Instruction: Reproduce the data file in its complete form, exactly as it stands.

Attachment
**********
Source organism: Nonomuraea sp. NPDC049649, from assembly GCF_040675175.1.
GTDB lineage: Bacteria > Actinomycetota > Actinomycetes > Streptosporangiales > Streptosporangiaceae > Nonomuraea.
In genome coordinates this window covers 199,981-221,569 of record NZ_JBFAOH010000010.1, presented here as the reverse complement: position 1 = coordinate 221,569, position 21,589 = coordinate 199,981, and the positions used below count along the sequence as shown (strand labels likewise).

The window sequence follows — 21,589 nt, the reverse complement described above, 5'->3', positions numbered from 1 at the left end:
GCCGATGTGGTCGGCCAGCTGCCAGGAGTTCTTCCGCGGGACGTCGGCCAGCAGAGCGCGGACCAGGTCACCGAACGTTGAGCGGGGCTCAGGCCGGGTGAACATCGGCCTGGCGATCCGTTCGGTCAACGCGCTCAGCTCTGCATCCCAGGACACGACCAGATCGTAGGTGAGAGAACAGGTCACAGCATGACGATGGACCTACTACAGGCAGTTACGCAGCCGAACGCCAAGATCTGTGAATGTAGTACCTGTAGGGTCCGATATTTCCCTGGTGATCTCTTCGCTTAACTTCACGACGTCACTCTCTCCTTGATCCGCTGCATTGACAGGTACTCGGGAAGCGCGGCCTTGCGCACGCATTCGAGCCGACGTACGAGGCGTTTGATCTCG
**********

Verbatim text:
Source organism: Nonomuraea sp. NPDC049649, from assembly GCF_040675175.1.
GTDB lineage: Bacteria > Actinomycetota > Actinomycetes > Streptosporangiales > Streptosporangiaceae > Nonomuraea.
In genome coordinates this window covers 199,981-221,569 of record NZ_JBFAOH010000010.1, presented here as the reverse complement: position 1 = coordinate 221,569, position 21,589 = coordinate 199,981, and the positions used below count along the sequence as shown (strand labels likewise).

The window sequence follows — 21,589 nt, the reverse complement described above, 5'->3', positions numbered from 1 at the left end:
GCCGATGTGGTCGGCCAGCTGCCAGGAGTTCTTCCGCGGGACGTCGGCCAGCAGAGCGCGGACCAGGTCACCGAACGTTGAGCGGGGCTCAGGCCGGGTGAACATCGGCCTGGCGATCCGTTCGGTCAACGCGCTCAGCTCTGCATCCCAGGACACGACCAGATCGTAGGTGAGAGAACAGGTCACAGCATGACGATGGACCTACTACAGGCAGTTACGCAGCCGAACGCCAAGATCTGTGAATGTAGTACCTGTAGGGTCCGATATTTCCCTGGTGATCTCTTCGCTTAACTTCACGACGTCACTCTCTCCTTGATCCGCTGCATTGACAGGTACTCGGGAAGCGCGGCCTTGCGCACGCATTCGAGCCGACGTACGAGGCGTTTGATCTCG